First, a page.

The idea that Phoenicians got to Britain, and perhaps even Ireland, makes more sense. Cornish tin could certainly have been one attraction. There’s no strong evidence though for Phoenician settlement on either island, though the possibility captivated local intellectuals in the early modern period. One of the chapters I most enjoyed writing in this book is about the way that scholars in England concocted fantasies of Phoenician origins for their homeland, in part as a way of differentiating their own maritime power from the more territorial, and so “Roman,” French empire—at the same time as the Irish constructed a Phoenician past of their own that highlighted the similarity of their predicament under Britain’s imperial yoke to that of noble Carthage oppressed by brutal Rome.

These are of course just earlier stages in the same nationalist ‘invention of the Phoenicians’ that came to fruition in the nineteenth century histories we’ve already discussed: stories about Phoenicians helped the British and the Irish articulate their own national identities, which in turn further articulated the idea of the Phoenicians themselves.

Why did you write this book?

One reason was I really wanted to write a book about the ancient Mediterranean that wasn’t limited to Greece and Rome—though plenty of Greeks and Romans snuck in! But there’s another reason as well: “identity” has been such a popular academic topic in recent decades, and I wanted to explore its limits and even limitations as an approach to the ancient world. There are lots of reasons to think that a focus on ethnic identity, and even self-identity more generally, is a relatively modern phenomenon, and that our ideas about the strength and prevalence of ancient ethnic sentiments might be skewed by a few dramatic but unusual examples in places like Israel and perhaps Greece. I wanted to look at a less well-known but perhaps more typical group, to see what happens if we investigate them not as “a people,” but simply as people.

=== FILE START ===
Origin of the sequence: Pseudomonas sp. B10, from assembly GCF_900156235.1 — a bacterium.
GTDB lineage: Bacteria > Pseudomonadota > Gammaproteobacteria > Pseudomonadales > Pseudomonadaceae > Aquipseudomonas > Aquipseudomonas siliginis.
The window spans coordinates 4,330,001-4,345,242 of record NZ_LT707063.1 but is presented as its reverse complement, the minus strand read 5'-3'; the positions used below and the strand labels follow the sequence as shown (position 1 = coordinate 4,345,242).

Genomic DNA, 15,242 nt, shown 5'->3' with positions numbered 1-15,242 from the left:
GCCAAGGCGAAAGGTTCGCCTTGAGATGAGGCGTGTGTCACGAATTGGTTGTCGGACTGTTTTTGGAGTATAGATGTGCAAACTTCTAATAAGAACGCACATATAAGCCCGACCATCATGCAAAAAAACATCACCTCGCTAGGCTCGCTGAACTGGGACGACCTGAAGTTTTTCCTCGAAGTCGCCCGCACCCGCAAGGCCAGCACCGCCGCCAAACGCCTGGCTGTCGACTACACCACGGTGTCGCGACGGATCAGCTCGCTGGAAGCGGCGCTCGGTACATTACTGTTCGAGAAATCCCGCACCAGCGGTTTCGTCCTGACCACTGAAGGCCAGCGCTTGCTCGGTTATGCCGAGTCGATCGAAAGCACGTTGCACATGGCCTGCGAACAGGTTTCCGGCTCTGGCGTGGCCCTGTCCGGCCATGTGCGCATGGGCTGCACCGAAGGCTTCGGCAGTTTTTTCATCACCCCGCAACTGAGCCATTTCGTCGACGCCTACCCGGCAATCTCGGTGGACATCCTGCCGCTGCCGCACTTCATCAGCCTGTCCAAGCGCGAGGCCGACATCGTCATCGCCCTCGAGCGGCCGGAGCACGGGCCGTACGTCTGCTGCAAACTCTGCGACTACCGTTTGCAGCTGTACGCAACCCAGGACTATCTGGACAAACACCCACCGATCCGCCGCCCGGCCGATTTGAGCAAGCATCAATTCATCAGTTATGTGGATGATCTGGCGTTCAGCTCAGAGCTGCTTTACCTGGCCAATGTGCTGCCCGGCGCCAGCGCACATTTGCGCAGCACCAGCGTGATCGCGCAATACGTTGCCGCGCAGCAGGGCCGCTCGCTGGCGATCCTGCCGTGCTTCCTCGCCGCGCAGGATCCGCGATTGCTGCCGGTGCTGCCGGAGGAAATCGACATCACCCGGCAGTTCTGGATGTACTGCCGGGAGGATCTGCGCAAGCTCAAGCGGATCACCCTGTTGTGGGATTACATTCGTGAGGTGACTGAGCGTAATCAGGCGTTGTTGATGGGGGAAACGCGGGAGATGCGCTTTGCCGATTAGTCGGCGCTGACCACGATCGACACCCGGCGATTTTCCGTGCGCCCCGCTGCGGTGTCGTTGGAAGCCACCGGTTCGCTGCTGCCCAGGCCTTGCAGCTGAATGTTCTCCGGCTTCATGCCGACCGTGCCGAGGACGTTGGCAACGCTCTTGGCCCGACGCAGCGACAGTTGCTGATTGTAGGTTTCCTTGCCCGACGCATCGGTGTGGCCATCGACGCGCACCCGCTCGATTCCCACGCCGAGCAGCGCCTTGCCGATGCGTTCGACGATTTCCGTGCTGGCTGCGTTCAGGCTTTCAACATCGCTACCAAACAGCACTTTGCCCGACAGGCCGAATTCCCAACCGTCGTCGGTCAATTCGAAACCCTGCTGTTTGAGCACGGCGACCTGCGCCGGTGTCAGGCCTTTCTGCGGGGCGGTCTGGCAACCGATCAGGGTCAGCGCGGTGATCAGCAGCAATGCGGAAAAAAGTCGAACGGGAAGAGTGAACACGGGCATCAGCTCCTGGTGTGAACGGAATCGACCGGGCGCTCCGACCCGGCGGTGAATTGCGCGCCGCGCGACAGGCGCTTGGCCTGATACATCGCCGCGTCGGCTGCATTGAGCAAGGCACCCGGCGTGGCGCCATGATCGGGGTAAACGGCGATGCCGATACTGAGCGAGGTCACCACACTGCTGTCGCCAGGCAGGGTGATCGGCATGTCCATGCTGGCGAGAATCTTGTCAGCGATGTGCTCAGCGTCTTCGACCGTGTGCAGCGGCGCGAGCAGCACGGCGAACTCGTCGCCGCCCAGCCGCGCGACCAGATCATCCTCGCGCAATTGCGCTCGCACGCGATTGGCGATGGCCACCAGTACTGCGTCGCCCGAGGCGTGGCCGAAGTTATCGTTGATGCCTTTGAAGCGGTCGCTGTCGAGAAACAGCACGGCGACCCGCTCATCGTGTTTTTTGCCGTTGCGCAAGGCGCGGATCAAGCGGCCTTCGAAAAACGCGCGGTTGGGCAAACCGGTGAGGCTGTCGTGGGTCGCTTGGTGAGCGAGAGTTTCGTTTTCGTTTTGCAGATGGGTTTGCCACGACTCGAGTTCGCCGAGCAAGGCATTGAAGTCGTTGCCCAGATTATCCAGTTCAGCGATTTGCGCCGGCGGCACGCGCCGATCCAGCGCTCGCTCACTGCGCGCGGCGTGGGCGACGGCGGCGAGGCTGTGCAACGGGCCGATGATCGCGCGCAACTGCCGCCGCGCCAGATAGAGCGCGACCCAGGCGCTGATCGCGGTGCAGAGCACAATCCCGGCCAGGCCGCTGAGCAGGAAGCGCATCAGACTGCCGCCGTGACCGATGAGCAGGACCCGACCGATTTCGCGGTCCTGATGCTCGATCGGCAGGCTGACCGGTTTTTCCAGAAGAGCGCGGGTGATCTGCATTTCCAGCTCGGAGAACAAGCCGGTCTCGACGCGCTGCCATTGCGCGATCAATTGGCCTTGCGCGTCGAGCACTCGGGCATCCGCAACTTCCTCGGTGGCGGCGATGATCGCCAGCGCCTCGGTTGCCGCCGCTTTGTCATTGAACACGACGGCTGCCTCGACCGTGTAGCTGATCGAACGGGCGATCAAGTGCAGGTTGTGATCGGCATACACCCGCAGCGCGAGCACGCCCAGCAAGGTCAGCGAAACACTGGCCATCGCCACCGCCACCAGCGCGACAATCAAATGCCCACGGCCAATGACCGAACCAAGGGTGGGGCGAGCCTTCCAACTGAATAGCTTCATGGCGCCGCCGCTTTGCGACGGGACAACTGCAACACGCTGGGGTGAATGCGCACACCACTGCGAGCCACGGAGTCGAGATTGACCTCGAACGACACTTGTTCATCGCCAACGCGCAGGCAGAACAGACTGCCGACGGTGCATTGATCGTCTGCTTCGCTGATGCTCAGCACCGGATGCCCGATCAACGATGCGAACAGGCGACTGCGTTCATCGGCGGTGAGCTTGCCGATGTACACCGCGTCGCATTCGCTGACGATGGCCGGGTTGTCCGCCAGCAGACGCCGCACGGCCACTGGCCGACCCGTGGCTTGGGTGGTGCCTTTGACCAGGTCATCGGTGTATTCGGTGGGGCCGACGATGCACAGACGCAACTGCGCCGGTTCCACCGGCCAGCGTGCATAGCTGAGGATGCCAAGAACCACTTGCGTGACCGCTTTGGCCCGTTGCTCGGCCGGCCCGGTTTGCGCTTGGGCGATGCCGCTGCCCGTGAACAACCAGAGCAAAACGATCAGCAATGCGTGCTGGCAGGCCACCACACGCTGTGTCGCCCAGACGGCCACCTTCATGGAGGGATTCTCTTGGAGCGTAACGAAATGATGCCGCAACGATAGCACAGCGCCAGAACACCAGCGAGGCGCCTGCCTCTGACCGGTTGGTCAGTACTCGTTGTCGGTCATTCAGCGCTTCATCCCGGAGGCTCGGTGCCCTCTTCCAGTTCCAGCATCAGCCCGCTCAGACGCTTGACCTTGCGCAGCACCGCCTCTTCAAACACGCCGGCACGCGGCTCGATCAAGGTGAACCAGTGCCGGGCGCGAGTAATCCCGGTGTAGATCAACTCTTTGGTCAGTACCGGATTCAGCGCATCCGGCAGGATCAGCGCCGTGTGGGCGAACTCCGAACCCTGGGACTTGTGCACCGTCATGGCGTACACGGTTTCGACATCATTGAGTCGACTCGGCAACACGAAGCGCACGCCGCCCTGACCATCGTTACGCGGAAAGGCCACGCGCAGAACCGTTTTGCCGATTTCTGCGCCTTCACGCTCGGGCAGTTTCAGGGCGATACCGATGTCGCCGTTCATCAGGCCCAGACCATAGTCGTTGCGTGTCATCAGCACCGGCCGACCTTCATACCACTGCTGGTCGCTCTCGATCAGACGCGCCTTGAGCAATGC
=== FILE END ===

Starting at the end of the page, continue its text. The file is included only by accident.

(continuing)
QuinnJosephine Quinn is associate professor of ancient history at the University of Oxford and a fellow of Worcester College. She is the coeditor of The Hellenistic West andThe Punic Mediterranean.

 

Miller Oberman: The Grave